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Acupuncture What is acupuncture and where did it come from? Acupuncture is an ancient Chinese medical procedure involving insertion and manipulation of needles5. It is one of the most popular complementary therapies in the UK. It is a system of healing that has been practiced for thousands of years6. It is normally used for pain relief but some people have used Acupuncture to cure illnesses8. What is the aim of acupuncture? The aim of acupuncture is to treat people with a wide range of problems7. Mostly used for a persons well-being and for stress relief. Its aim is to manage pain, inflammation and enhance the body's healing capacity. What is acupuncture used for? Here are some examples of what acupuncture is used for: > Common cold > Constipation > Diarrhoea > Bladder problems > High blood pressure > Muscular pains > Nausea > Headache > Migraine > Arthritis > Asthma > Skin conditions > Hay fever > Menstrual disorders > Anxiety > Depression13. Chinese people still use Acupuncture for surgical analgesia in their hospitals today. Acupuncture theory is based on the concept of yin and yang (male and female) and aims to restore the balance of these promoting self healing9. It can be used for treating injuries in sports medicines, relieving childhood illnesses such as asthma and eczema and helping overcome drug addiction. It is said to release blockages in the energy flow to help heal pain. What happens during a session? Usually, during an acupuncture session the practitioner will take a detailed history about the individuals diets and life style13. The practitioner will examine the clients tongue, colour of their face, pulse and the stomach11. Pressure is put on different areas of the body to find out what triggers the pain, anything between four and ten needles are used during a session and are normally left in the body for about 30 minutes even though sometimes they only get left in for a few seconds or minutes. ...read more.


Training needed to become a shiatsu therapist The training requirements require a minimum of 500 hours studying shiatsu, of which 350 must be with a Shiatsu Society Teacher. The remainder may be with someone with the skills to teach the required material. Most schools hold end of year assessments22. After qualifying as a graduate, in order to be eligible to apply to join the Register of Professional Practitioners of the Shiatsu Society, it is a requirement to have been a member of the Society for two consecutive years22. Duly qualified therapists will have the letters MRSS after their name which means 'Member of the Register of the Shiatsu Society17'. If you plan on using complementary medicine please be aware that it is all too easy for people to set themselves up as complementary therapists who in reality have little or no training. It is important, therefore, to ensure that any therapist you go to is a member of a recognised body and it is essential to satisfy yourself as to whether they have had correct training and that their qualifications are genuine24. How much does it cost? A cost for a shiatsu session varies from how long the session you get is. The prices vary from �30 -�60 depending on what therapist you get23. A few cancer centers and hospitals in the UK may offer patients shiatsu treatments free of charge. Ask your nurse or doctor if this is an option where you have your treatment. Alexander's Technique What is Alexander's technique? The Alexander technique is often viewed as a technique of breathing and posture, but this is only a small part of what it really involves. It is, in truth, a method of becoming more aware of ourselves as we go about everyday activities28. It is a way that we can learn how to get rid of harmful tension in our bodies. It is a simple and practical method for improving ease and freedom of movement, balance, support and coordination29. ...read more.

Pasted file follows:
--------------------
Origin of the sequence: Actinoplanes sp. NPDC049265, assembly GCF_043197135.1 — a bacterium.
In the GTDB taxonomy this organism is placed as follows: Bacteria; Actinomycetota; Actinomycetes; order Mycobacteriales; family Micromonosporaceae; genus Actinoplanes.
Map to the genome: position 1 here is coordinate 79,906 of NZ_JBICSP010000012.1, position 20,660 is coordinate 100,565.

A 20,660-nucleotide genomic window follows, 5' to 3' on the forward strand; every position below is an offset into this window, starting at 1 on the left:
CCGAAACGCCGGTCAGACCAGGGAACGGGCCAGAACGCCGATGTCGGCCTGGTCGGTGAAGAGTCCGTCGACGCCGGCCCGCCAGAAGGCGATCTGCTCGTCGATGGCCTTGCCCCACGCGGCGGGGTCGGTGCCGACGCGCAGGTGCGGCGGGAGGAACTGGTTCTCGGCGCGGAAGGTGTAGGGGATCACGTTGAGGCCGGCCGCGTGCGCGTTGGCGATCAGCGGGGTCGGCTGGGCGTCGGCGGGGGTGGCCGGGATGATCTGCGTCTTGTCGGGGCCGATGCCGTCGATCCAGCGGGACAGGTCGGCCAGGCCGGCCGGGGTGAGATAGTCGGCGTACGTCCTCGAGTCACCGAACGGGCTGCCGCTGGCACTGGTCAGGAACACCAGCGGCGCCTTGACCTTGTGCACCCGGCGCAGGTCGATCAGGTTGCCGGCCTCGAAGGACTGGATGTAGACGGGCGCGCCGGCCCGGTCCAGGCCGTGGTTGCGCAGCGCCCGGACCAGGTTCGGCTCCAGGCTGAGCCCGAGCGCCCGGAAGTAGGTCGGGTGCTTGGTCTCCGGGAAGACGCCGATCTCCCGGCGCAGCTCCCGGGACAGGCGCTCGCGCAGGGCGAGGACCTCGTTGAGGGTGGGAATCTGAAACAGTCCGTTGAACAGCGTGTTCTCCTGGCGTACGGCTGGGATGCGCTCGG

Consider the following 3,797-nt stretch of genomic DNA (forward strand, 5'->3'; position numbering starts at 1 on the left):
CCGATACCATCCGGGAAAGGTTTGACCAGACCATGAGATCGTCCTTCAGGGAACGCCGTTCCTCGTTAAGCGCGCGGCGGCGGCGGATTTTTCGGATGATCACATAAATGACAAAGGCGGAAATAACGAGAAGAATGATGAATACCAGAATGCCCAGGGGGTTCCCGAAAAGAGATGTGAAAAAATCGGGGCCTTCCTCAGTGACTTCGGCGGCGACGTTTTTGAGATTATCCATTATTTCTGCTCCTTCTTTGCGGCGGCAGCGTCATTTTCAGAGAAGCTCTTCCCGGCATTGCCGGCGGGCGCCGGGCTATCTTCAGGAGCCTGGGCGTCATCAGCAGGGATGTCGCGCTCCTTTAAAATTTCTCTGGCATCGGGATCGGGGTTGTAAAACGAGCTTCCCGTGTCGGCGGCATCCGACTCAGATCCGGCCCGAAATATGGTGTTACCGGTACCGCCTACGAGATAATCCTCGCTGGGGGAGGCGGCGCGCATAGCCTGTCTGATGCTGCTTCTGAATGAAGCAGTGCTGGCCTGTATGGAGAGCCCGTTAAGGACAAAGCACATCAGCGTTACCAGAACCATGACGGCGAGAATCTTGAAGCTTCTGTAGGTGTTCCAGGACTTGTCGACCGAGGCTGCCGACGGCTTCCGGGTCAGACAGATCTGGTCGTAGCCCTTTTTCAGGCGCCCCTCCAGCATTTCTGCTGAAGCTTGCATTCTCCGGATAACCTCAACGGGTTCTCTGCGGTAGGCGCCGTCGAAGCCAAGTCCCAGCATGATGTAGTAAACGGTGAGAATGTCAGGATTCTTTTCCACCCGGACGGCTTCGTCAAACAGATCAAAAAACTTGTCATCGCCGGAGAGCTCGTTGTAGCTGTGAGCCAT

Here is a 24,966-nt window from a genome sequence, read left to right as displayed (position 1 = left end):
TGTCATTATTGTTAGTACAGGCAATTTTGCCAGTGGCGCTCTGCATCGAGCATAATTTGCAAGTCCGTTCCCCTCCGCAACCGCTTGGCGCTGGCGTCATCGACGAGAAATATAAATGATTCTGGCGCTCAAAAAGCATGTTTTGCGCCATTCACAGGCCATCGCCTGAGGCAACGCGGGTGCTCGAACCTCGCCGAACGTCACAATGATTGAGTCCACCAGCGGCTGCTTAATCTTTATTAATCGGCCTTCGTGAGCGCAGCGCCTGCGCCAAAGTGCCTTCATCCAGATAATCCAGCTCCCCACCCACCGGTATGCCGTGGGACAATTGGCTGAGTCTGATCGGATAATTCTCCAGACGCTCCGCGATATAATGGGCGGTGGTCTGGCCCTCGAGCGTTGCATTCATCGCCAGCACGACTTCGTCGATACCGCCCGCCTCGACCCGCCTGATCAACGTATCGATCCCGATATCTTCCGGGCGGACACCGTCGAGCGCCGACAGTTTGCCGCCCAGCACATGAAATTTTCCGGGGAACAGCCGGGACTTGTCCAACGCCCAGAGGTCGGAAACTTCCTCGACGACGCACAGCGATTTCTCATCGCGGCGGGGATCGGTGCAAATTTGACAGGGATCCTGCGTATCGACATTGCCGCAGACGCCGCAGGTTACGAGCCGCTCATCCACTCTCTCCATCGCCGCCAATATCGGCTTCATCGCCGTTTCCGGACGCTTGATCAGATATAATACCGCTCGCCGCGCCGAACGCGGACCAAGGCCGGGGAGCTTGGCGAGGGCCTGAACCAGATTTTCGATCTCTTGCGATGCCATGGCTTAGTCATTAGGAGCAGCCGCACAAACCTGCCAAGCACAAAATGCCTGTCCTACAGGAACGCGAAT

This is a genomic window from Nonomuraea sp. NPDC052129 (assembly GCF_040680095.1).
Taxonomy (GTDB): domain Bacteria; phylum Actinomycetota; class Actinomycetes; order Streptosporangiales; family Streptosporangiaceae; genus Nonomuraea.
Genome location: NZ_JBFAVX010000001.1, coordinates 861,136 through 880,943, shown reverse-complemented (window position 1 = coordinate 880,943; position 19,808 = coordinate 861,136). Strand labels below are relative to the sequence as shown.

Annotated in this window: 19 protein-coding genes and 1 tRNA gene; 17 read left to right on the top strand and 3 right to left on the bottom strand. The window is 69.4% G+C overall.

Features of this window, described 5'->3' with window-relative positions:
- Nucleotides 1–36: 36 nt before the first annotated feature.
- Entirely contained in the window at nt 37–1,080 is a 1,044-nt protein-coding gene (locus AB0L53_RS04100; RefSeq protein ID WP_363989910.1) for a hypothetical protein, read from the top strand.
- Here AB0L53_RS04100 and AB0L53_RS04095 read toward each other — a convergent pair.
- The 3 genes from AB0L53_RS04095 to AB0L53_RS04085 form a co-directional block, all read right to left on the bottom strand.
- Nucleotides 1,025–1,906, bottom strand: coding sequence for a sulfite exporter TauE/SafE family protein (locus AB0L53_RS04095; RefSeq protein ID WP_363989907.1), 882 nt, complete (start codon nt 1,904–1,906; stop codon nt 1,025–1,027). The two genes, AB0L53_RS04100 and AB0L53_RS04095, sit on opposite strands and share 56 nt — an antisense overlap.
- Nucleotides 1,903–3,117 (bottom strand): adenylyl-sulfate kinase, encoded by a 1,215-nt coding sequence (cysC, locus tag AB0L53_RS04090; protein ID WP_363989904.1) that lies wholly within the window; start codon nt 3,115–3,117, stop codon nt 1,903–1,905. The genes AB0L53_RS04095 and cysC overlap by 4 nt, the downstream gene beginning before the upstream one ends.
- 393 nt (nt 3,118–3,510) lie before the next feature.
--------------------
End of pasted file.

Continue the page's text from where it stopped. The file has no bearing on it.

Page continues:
23. http://www.supportline.org.uk/problems/complementaryMedicine.php - this website showed me problems to think of with all complementary therapies. 24. http://masseur.ca/zuimin/ - this was biased as it gave all good points, questions were asked about if there was pain but they said it was completely painless so there was nothing bad to say about this therapy on this page. 25. http://www.shishinshiatsu.com/ - this website showed me what happened during a shiatsu session, it was frequently asked questions and answers. 26. http://www.pacificrimshiatsu.ca/faqs.htm - this website was biased as it gave benefits only. 27. Alexander Technique book by Richard Brennan - this was the whole book about the Alexander's Technique and was unbiased as it gave everything I needed to know about it, all risks and benefits and all advantages and disadvantages. 28. http://www.alexandertechnique.com/at.htm - this website was also biased as it didn't give both sides to the therapy. 29. http://www.uacted.uark.edu/NonCreditStudies/Conferences/alexandertechnique.htm - this website was all about knowing about what training was needed to become a practitionis. 30. http://www.alexandertech.org/misc/faq.html - this website was unbiased and gave all information about problems and conditions that can occur with the therapy but also gave benefits as well. 31. http://www.haelan.co.uk/Clinic-Shiatsu.shtml#conditions 32. http://www.shiatsu-liverpool.co.uk - this website was just an advertisement of shiatsu and had quotes of what people had said about their session, 33. http://www.acupuncturetoday.com/abc/shiatsu.php - this website was biased, had no risks, only benefits, was trying to sell the therapy. 34. http://www.oregonschoolofmassage.com/shiatsu.php - once again this website was biased and only said one side of the therapy, which was the good side. 35. http://www.alexandertechnique.org.uk/headaches. 36. http://helliemulvaney.co.uk/benefits. 37. www.new-health.biz/learnabout/alexander 38. http://www.crystalinks.com/at.html - this website was unbiased and showed all risks and benefits, it also showed reported effects to the therapy and what disadvantages there was. 39. http://www.bbc.co.uk/health/healthy_living/complementary_medicine/therapies_alexander 40. http://www.alexandertrust.org.uk/technique.html -this was biased and only gave some benefits. 41. http://www.surreyacupuncture.co.uk - this was full of FAQ but no questions were asked about risks and side effects. 42. http://www.body-mind.ca/faq.html#special_aft - this website was unbiased, it was full of FAQ once again but this time people asked about the pain and risks and the answers admitted to them and described the sort of risks that were possible. ...read more.